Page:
On July 29, 94-year-old Muthuvel Karunanidhi completed half a century as the president of Dravida Munnetra Kazhagam (DMK) – a rare feat by any measure. Or perhaps not so rare for the man who’s been the chief minister for five terms, an MLA for six decades and someone who’s written over two lakh pages over his life. Much clichéd as it might sound, in his passing away Karunanidhi leaves a vacuum that is hard to fill. For over half century, Karunanidhi held an unassailable sway over the socio-political milieu of Tamil Nadu. A prolific writer, a successful scriptwriter and an avid theatre-person, there is perhaps no aspect of Tamil life untouched by his genius. He passed away on Tuesday evening.
Yet it was in his era as a politician that Tamil Nadu underwent defining changes. From banning hand-pulled rickshaws to enacting a law that gave property rights to women, from increasing reservation for OBCs to constructing samathuvapurams (villages of equality), from enacting a law that allowed people of all castes to become priests to introducing 33% reservation for women in panchayats, Karunanidhi introduced measures that consolidated Tamil Nadu’s position as a rational and progressive state.
In his passing away, Karunanidhi might leave crores of his cadres in distress, yet unlike his bête noir J. Jayalalithaa, he would not leave his party directionless. Unlike Jayalalithaa, who never named an heir for the party, Karunanidhi had announced that his son M.K. Stalin would step into his shoes.
“If AIADMK could survive after M.G. Ramachandran died, without naming a successor, I don’t see why DMK will continue to survive and thrive after Kalaignar,” reasons K.S. Radhakrishnan, a senior DMK leader. “Stalin has been trained by Kalaignar himself, and among the current crop of second generation leaders across India that includes Akhilesh Yadav, H.D. Kumaraswamy and Naveen Patnaik, he is easily the best.”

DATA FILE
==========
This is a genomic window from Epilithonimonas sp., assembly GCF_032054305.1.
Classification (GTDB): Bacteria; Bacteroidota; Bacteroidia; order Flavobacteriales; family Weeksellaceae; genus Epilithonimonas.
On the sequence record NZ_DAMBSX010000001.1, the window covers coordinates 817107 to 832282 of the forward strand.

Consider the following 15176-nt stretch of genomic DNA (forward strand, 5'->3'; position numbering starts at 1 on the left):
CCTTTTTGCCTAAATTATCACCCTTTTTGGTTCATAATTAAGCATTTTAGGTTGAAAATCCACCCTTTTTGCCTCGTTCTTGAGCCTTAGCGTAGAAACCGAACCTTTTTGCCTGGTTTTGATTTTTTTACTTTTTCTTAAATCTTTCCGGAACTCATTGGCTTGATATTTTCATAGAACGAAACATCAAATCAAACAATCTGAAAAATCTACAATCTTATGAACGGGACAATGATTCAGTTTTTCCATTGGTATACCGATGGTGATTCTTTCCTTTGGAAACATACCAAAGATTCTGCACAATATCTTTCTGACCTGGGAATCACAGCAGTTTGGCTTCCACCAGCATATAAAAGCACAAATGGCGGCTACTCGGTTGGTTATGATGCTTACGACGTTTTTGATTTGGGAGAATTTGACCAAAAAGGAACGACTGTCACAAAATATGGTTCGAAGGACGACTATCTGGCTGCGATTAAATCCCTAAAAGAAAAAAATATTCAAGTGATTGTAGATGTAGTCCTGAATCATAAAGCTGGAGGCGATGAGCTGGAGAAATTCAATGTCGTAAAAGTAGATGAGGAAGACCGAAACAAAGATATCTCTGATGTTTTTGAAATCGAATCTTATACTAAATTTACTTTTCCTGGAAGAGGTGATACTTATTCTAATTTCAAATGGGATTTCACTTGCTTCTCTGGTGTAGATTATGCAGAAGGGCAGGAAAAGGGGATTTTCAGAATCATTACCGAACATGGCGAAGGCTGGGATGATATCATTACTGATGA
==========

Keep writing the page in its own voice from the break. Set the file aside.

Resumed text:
With over 40 years of experience in public life, Stalin had earlier proved his mettle as Chennai’s elected mayor in 1996. In 2009, Karunanidhi made him the deputy chief minister. Significantly, the same year Stalin was also made party treasurer – a post held by Karunanidhi himself before he became the party’s first president. Karunanidhi had repeatedly made it clear that Stalin will be his heir but not until ‘he is around.’ In 2014, Karunanidhi had also expelled his elder son M.K. Azhagiri from the party, clearing the way for Stalin. Besides criticising the party leadership, Azhagiri had voiced his opinion against Stalin.
Interestingly, Stalin was made the party’s working president only in January 2017, when Karunanidhi was becoming inactive. It was after Kalaginar’s inactivity and Jayalalithaa’s death that Tamil Nadu politics saw new players including actors Rajinikanth and Kamal Haasan. “Like I said, Stalin is a trained leader. Novices like Rajinikanth and Kamal Haasan are no threat to us,” Radhakrishnan reiterates, even while maintaining that one is yet to know the reasons ‘behind their political entry’.
But in Karunanidhi’s passing away, Stalin might have to face a few formidable challenges. Ever since he took over as party’s working president, Stalin has often been judged in comparison with Karunanidhi himself – something that observers feel is ‘unfair and harsh’ on the former.
“In many ways, Stalin has risen to the position of a nearly undisputed leader of the DMK. He has himself said that he should not be compared to his dad who belongs to a different leadership genre. Stalin is impressively energetic and has grown seasoned over the years. Under his leadership, the party is most likely to return to power,” says R. Kannan, biographer of C.N. Annadurai and M.G. Ramachandran.